Unless you have been thoroughly cut off from any news source for the past 24 hours, you will no doubt have seen that at a select committee inquiry, Rupert Murdoch narrowly escaped a pie to the face, defended by his wife’s quick reflexes. There has been the usual lefty squabbling over the pie, and I will not go into it. For what it’s worth, I think it was bloody hilarious, although Jonnie Marbles’s timing could have been somewhat better, but really, we shouldn’t spend too long arguing over pie when the government sneaked in privatisation of a chunk of the NHS. These two articles by Laurie Penny and Tim Hardy sum up how I feel about the matter rather beautifully.
In his deconstruction of the pie, Tim says:
The role of the clown is to show the ridiculousness of power.
This was pulled off beautifully in the pie-stunt for the most part, but of course some nasty stuff crawled out of the woodwork with it.
The reaction to Wendi Deng’s pie-defence has a strong whiff of sexism to it. The Telegraph saw fit to run a series of pictures of the woman in question, for no real reason other than it had an excuse to run pictures of a woman, the Torygraph being one of those newspapers which pretends to be above frantic masturbation over the female form. The Guardian ran a piece about how Wendi Deng’s action had lifted the image of Chinese women.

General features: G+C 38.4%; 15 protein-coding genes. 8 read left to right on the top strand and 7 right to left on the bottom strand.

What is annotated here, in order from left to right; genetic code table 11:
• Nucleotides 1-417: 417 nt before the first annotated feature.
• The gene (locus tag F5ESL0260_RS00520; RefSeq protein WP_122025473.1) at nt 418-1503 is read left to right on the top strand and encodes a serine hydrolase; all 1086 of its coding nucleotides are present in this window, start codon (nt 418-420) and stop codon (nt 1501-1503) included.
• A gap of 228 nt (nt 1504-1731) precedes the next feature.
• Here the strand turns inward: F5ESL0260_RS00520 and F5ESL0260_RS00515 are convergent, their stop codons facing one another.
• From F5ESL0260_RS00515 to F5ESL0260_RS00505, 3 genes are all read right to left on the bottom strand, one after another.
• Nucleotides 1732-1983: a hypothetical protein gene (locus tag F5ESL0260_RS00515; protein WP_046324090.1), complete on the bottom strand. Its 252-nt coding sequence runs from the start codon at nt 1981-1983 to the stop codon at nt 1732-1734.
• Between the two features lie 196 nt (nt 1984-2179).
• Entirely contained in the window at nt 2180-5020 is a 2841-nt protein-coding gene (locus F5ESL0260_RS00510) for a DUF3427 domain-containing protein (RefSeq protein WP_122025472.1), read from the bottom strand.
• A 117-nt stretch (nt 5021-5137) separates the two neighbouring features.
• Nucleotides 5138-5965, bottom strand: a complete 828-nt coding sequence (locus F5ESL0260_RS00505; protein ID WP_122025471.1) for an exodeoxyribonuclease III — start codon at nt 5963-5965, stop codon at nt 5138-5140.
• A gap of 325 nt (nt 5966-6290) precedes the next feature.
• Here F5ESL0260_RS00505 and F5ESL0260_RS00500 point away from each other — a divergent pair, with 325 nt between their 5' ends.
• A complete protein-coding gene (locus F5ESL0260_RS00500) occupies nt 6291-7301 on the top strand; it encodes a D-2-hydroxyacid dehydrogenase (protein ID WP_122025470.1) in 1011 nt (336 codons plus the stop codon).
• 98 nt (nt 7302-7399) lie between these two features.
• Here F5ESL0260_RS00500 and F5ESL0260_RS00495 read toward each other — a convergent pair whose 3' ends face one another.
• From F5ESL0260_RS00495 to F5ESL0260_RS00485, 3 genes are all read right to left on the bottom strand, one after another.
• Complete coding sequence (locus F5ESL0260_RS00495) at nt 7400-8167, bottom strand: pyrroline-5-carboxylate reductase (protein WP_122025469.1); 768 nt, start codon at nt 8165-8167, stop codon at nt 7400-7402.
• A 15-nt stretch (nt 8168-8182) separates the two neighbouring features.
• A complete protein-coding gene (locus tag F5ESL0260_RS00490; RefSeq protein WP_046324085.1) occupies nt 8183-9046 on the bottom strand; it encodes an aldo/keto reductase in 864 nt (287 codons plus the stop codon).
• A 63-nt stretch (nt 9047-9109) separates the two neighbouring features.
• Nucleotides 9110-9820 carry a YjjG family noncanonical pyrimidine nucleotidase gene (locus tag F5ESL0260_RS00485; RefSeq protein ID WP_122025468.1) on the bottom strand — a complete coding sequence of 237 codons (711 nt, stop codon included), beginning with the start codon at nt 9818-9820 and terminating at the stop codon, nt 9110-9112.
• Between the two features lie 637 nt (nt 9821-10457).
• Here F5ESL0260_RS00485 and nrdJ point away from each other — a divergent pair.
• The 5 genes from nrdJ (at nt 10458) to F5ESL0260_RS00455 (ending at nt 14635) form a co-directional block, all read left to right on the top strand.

Then there is this blogpost, “TROPHY WOMEN ALWAYS PROTECT THEIR MAN“. In six short lines, it manages to convey a range of stereotypes about women who marry rich men. That is all Deng is, apparently. A trophy wife.
The stench of racism also clings to the reaction, with numerous tweets referring to ninja skills and karate moves, explicitly referencing Deng’s ethnicity. It is a pity that something as gleefully silly as a pie can draw out such unpleasant opinions. Perhaps they would be less jarringly offensive if they mentioned the pie, highlighting the ridiculousness of such opinions.
On the other hand, patriarchal constructions have been somewhat harmful to Murdoch. Our media is, ultimately, steeped in the beliefs of the oppressive system that spawned it. For a powerful man to be defended by “his” woman ultimately reflects badly on the powerful man: it shows his weakness.
It is ridiculous that this sort of thing could in any way damage Murdoch, but such is power and such is patriarchy.
It started with a pie. What will come out next?